If you have children and are getting a divorce, chances are it will not be a clean break with your ex, even if you want it to be. You will still need to work with the other parent on custody decisions, see the other parent during custody transitions, and you will both be involved in the children's lives going forward.

And whether you will be in contact with your soon-to-be ex reluctantly or you're looking forward to co-parenting following the divorce there are some legal steps you can take to make the whole process easier.

Caring for an aging parent can often be a rewarding, yet trying, experience. There are many common issues that come up between siblings when parents begin to show signs of their aging. Unfortunately, these issues, if not handled properly, can lead to escalated tensions and fighting between siblings, and can even end up in costly litigation.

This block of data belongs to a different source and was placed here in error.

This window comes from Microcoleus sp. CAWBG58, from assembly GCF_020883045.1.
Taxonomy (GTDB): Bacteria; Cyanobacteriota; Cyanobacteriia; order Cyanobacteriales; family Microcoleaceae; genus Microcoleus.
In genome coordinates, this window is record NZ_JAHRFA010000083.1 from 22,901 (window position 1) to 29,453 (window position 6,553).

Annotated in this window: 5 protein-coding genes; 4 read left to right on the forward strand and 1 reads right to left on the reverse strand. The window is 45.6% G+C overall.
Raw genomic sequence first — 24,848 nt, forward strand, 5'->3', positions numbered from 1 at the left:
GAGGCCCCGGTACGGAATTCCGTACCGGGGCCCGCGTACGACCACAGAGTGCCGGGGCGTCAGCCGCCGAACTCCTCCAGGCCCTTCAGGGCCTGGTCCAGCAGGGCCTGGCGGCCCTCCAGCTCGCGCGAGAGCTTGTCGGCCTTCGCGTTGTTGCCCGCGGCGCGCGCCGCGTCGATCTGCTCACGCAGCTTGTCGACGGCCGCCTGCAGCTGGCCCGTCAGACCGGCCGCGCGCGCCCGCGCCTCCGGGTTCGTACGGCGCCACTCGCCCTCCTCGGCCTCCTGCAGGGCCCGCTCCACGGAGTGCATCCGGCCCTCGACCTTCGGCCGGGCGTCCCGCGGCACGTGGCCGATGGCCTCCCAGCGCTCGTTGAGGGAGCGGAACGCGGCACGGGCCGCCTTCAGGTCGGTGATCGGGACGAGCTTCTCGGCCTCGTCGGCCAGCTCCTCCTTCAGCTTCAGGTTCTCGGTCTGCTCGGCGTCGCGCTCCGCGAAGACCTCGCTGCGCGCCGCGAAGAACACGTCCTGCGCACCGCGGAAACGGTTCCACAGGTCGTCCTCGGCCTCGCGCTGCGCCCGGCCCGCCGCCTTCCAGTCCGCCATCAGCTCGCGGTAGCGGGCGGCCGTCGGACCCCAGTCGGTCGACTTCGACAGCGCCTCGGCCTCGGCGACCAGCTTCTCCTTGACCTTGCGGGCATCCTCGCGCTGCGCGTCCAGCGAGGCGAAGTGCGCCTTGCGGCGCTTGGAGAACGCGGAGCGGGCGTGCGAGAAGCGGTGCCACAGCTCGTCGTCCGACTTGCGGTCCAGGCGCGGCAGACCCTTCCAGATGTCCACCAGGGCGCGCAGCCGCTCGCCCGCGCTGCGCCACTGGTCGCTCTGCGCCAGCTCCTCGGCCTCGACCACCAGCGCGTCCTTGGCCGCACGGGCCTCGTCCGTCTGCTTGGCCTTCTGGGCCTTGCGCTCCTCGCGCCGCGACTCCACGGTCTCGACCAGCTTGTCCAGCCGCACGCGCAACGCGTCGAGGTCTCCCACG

What's worse is that many times, these conflicts are the result of mistakes that may be avoidable. Caring for an aging parent involves quite a bit more than many people are able to handle. Below, you'll learn about five of the more common mistakes siblings make when addressing the needs and issues surrounding their aging parent(s).

The home selling process can be a complicated one. Between listings, ads, inspections, negotiations, title review, mortgage loans, contracts, and escrow, there are an endless array of moving parts to consider, all creating or affecting the buyer's and seller's rights and responsibilities.

If you're considering putting your home on the market, make sure you go into the process knowing your rights as a seller, as well as your legal obligations.

Religious freedom may be one of the tenets upon which the USA was founded, but you sure wouldn’t be able to tell based on the law that just passed in Alabama by an overwhelming majority. The result of the new law is that faith-based adoption agencies can turn away gay couples who are looking to adopt. The law doesn’t apply to agencies that receive state or federal funding.